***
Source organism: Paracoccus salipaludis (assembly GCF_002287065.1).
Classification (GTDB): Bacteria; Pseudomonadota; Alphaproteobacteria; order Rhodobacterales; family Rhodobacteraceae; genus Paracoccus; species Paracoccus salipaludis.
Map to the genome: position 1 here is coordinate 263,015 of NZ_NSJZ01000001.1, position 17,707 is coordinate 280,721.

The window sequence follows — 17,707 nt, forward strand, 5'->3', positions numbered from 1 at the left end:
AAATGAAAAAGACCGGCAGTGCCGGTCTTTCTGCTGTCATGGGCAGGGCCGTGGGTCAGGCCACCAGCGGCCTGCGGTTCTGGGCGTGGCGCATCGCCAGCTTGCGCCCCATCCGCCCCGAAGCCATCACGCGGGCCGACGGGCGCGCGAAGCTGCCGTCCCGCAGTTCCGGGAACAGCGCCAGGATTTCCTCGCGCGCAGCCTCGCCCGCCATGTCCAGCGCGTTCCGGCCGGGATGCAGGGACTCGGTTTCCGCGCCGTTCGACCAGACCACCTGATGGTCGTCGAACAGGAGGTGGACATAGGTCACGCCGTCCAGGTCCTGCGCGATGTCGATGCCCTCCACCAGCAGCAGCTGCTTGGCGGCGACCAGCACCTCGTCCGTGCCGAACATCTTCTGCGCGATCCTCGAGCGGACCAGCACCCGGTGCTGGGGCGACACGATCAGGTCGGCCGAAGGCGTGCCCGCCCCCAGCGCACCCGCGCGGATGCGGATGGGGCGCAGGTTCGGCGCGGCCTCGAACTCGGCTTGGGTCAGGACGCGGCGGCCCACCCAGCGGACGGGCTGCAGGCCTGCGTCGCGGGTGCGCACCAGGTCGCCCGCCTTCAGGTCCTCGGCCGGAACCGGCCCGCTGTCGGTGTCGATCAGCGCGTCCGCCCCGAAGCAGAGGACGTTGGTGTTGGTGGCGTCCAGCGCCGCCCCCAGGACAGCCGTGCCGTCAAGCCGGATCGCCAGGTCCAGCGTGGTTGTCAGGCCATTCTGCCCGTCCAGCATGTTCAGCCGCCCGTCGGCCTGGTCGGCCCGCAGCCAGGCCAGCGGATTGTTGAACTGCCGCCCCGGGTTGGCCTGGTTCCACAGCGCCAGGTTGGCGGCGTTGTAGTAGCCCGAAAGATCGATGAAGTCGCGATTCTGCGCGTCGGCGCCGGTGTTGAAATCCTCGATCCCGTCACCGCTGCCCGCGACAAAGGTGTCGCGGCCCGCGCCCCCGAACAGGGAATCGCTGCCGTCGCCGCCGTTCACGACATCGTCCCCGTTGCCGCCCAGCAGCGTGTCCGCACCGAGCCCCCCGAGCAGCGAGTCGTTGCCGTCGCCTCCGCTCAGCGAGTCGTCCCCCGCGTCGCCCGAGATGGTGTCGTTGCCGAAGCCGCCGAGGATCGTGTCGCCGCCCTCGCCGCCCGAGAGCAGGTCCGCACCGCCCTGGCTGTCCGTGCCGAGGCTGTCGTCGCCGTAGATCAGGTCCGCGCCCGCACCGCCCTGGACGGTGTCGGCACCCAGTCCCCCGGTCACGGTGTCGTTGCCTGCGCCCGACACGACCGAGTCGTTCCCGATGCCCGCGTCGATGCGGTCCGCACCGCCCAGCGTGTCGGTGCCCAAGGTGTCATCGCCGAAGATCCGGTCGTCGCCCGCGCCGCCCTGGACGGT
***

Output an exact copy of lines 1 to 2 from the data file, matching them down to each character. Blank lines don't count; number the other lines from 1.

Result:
Source organism: Paracoccus salipaludis (assembly GCF_002287065.1).
Classification (GTDB): Bacteria; Pseudomonadota; Alphaproteobacteria; order Rhodobacterales; family Rhodobacteraceae; genus Paracoccus; species Paracoccus salipaludis.